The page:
“Sticks and stones may break my bones, but words will never hurt me.”

Most of us have grown up with that old adage drilled into our heads, with the idea that words are just words, and we should ignore insults and taunts.

But, as has been made glaringly obvious in recent years, words have the power to change the world. And, as any LGBTQ kid who has ever had to bear the burden of the taunts and insults knows, words can absolutely hurt. But how can we use our words to heal instead of hurt, to make positive change?

Well, we can start with making your everyday language in your everyday environment more inclusive.

Sylvia Johnson, a language expert with the online languages class company Preply, says, “Encouraging the use of inclusive language in different environments — such as work, school and family — is extremely important. It promotes respect, equality, and a sense of belonging for all individuals regardless of their gender, race, religion, age or socio-economic status.

“Inclusive language allows everyone to feel acknowledged and valued in diverse social settings,” she adds. “In the workplace, it aids in creating a culture of respect, improving team collaboration and employee morale. In schools, it supports an educational environment that respects and protects different identities and perspectives, promoting tolerance from an early age. Within the family unit, it enables open and considerate conversations, fostering stronger familial bonds.”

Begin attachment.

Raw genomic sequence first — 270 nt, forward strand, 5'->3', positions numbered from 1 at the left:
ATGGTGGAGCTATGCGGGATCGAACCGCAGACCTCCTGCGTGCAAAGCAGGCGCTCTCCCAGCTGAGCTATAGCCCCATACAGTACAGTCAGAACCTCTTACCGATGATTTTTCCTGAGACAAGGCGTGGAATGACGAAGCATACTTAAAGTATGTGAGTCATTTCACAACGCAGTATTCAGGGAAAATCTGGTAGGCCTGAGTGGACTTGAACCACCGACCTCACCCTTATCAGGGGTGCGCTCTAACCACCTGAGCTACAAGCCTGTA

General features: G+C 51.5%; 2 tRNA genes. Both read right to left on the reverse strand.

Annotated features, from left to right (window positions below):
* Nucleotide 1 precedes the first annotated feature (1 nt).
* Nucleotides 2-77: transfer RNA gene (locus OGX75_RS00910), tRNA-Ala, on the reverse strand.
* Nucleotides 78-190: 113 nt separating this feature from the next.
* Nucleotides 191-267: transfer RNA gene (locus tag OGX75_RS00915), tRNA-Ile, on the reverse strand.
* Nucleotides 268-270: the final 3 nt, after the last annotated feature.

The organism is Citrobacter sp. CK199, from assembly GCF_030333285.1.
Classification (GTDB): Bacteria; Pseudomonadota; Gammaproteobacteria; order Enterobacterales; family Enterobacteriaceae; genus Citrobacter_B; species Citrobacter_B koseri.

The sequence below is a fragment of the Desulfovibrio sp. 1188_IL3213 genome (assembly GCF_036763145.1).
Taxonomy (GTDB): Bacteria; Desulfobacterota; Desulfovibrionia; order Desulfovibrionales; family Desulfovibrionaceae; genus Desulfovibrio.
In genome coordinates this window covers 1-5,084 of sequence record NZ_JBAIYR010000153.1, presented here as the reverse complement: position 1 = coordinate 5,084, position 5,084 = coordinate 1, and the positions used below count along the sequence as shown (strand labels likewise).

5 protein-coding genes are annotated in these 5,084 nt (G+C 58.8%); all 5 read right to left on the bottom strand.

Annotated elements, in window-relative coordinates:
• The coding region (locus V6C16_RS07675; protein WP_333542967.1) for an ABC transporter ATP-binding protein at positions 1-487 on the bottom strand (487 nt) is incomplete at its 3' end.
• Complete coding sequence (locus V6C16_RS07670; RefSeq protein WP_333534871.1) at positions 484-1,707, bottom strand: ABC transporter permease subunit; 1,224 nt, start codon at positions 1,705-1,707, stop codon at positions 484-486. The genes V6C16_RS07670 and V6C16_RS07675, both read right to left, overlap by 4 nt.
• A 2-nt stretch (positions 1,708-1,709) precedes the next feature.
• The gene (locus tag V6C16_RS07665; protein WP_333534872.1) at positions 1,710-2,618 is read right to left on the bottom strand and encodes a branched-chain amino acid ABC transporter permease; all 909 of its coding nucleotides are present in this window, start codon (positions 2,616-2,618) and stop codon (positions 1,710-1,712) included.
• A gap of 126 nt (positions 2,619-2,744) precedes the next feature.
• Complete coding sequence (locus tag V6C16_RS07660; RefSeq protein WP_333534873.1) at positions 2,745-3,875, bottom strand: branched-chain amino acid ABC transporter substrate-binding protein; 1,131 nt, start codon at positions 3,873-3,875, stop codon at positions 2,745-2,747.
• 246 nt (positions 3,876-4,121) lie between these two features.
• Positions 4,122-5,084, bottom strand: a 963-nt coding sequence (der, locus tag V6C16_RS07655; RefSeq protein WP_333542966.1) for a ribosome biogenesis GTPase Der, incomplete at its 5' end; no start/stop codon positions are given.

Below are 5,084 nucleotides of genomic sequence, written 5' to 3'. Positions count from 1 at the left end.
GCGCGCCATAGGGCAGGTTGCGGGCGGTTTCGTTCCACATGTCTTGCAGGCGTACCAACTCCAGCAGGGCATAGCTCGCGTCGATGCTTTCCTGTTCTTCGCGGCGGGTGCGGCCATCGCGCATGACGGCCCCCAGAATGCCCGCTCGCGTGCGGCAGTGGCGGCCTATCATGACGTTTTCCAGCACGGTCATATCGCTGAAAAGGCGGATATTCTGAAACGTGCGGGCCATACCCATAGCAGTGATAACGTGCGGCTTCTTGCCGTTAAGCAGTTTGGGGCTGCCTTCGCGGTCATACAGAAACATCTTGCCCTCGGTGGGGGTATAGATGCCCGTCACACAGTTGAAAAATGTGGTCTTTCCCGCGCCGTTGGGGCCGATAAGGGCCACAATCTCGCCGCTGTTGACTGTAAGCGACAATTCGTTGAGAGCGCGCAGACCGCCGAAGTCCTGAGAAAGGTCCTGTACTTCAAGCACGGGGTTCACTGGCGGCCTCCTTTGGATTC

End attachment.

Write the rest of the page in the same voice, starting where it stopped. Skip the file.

So, how do we educate ourselves and learn more about the use of inclusive language? There are numerous ways to do that, Johnson says, starting with “reading diverse literature, articles and guidelines on inclusive language usage [which] can provide practical insights. Interactive online courses or workshops focusing on this topic are also very helpful. Participating in discussions in various social forums promoting diversity and inclusion can also be valuable.”

Here are a few tips from Preply on getting started with a more inclusive vocabulary:

  • Partner
    Avoid using “boyfriend,” “girlfriend,” “husband” or “wife” to describe someone’s significant other. Using the word “partner” instead is more inclusive of all significant relationships and avoids unwelcome assumptions.
  • They/them pronouns
    Avoid using “he” or “she” to describe someone based on their name or physical appearance. Instead, use these gender-neutral pronouns for individuals whose gender is unknown to you or those who identify as non-binary.
  • Everyone, all
    Avoid gendered greetings such as “Hi guys,” which could exclude certain members of a group. The alternatives “everyone” and “all” are more inclusive, gender-neutral terms which still address a group of people.
  • Parent, parenthood
    Avoid directly assuming parental roles — or when you’re simply unsure — use these terms instead of “mother,” “father,” “motherhood” and “fatherhood.”
  • Spokesperson
    Avoid “spokesman,” which implies that men are the default term when it comes to a person speaking on behalf of an organization or community.

For more information on inclusive language or to explore the Preply language classes, visit their website here.

— Tammye Nash